MySpace Parodies of Principals Yield Differing Court Rulings

By Mark Walsh — February 04, 2010 4 min read
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Two panels of the same federal appeals court reached seemingly opposite conclusions today about whether parodies of school principals on MySpace created by students off campus are protected by the First Amendment.

In one case, a three-judge panel of the U.S. Court of Appeals for the 3rd Circuit, in Philadelphia, ruled unanimously that a high school senior’s parody profile of his principal, created on a computer at his grandmother’s house, did not disrupt school and thus was protected free speech.

But in a second case, a different panel ruled 2-1 that a middle school student’s MySpace parody of her principal, which depicted him as a sex addict and a pedophile, had a substantial likelihood of disrupting school, and thus its creator could be disciplined by school officials.

The first case is Layschock v. Hermitage School District, which involved high school senior Justin Layshock’s MySpace parody of his principal, Eric Trosch. According to court documents, the profile played on the principal’s purported interest in “big” things, such as smoking a “big blunt,” being a “big steroid freak,” having stolen a “big keg,” and having been drunk a “big number of times.”

Layshock’s profile of the principal was viewed by students at Hickory High School in Hermitage, Pa., for several days before access to MySpace from school computers was shut down. Layshock was charged with violating the high school’s discipline code and suspended for 10 days, placed in an alternative education program for the rest of the school year, and barred from his graduation ceremony.

Layshock and his parents sued, alleging that school officials violated the student’s free-speech rights. A federal district court ruled for Layshock on the First Amendment speech claim.

In its Feb. 4 opinion, the 3rd Circuit panel said it was uncontested that the parody MySpace page did not substantially disrupt school, and that Layschock was disciplined solely for creating it.

“We have found no authority that would support punishment for creating such a profile unless it results in foreseeable and substantial disruption of school,” the court said.

The second decision is J.S. v. Blue Mountain School District. In that case, the fake principal profile was created by a 14-year-old student identified in court papers as J.S and another student. The profile identified interests such as “being a tight ass,” “spending time with my child (who looks like a gorilla),” and “hitting on students and their parents.” The profile contained this statement (among other more vulgar remarks):

“For those who want to be my friend, and aren’t in my school
I love children, sex (any kind), dogs, long walks on the
beach, tv, being a dick head, and last but not least my
darling wife who looks like a man (who satisfies my needs)”

This fake profile was noticed by the students of Blue Mountain Middle School in Orwigsburg, Pa., and soon Principal James McGonigle learned who had produced it. He suspended J.S. and the second student for 10 days (as well as threatening other, personal legal action.)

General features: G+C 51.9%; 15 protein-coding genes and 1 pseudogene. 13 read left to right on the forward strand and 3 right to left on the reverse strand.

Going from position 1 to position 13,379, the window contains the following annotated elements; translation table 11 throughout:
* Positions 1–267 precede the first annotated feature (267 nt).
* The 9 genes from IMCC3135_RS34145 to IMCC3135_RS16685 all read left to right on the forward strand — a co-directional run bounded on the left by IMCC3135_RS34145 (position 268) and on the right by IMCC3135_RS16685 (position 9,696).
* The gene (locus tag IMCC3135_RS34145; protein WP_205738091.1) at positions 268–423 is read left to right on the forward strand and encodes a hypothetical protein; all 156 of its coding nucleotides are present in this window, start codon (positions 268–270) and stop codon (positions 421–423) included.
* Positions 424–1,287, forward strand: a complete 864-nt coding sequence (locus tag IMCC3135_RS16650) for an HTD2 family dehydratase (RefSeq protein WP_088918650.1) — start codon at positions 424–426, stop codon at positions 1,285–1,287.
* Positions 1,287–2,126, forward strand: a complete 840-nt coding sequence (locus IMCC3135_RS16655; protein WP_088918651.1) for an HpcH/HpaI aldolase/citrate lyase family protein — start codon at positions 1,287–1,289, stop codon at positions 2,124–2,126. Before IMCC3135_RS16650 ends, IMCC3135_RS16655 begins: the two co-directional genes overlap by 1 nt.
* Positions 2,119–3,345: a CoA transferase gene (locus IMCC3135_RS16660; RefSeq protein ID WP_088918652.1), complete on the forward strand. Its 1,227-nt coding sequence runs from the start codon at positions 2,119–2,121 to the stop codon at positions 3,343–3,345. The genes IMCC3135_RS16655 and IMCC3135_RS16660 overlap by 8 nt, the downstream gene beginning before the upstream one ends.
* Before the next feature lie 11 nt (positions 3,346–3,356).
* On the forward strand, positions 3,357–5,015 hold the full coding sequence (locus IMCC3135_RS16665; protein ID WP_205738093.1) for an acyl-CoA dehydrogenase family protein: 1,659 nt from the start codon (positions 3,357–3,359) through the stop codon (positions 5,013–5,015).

The school district said the profile disrupted school in several ways, including that two teachers had to quiet their classes when they were talking about it, and some students welcomed the two offenders back from their suspensions by decorating their lockers to congratulate them on their actions.

J.S.'s parents sued the school district, alleging that the discipline of their daughter violated her First Amendment free-speech rights, among other claims. A federal district court upheld the discipline, and in its opinion today, so did the 3rd Circuit panel. (Again, one that was made up of different judges from the one in the first case.)

The majority on the panel said the actual disruptions identified by the school district—the classroom discussions and the locker decorations—did not rise to the level of being “substantial.” But the fake profiles’ potential to continue to cause disruption was “reasonably foreseeable,” the court said.

“It is apparent that the underlying cause for McGonigle’s concern about the profile was its particularly disturbing content, not a petty desire to stifle speech critical of him,” the majority said. “The girls embarrassed, belittled, and possibly defamed McGonigle. They
created the profile not as a personal, private, or anonymous expression of frustration or anger, but as a public means of humiliating McGonigle before those who knew him in the
context of his role as middle school principal.”

“We conclude that the Constitution allows school officials the ability to regulate student speech where, as here, it reaches beyond mere criticism to significantly undermine a school official’s authority in challenging his fitness to hold his position by means of baseless, lewd, vulgar, and offensive language,” the majority said.

The dissenting judge, Michael A. Chagares, said that “neither the Supreme Court nor this court has ever allowed schools to punish students for off-campus speech that is not school-sponsored and that caused no substantial disruption at school.” The majority’s holding “significantly broadens school districts’ authority over student speech; I believe that this holding vests school officials with dangerously overbroad censorship discretion.”

(Hat Tip to How Appealing on these decisions.)

A version of this news article first appeared in The School Law Blog.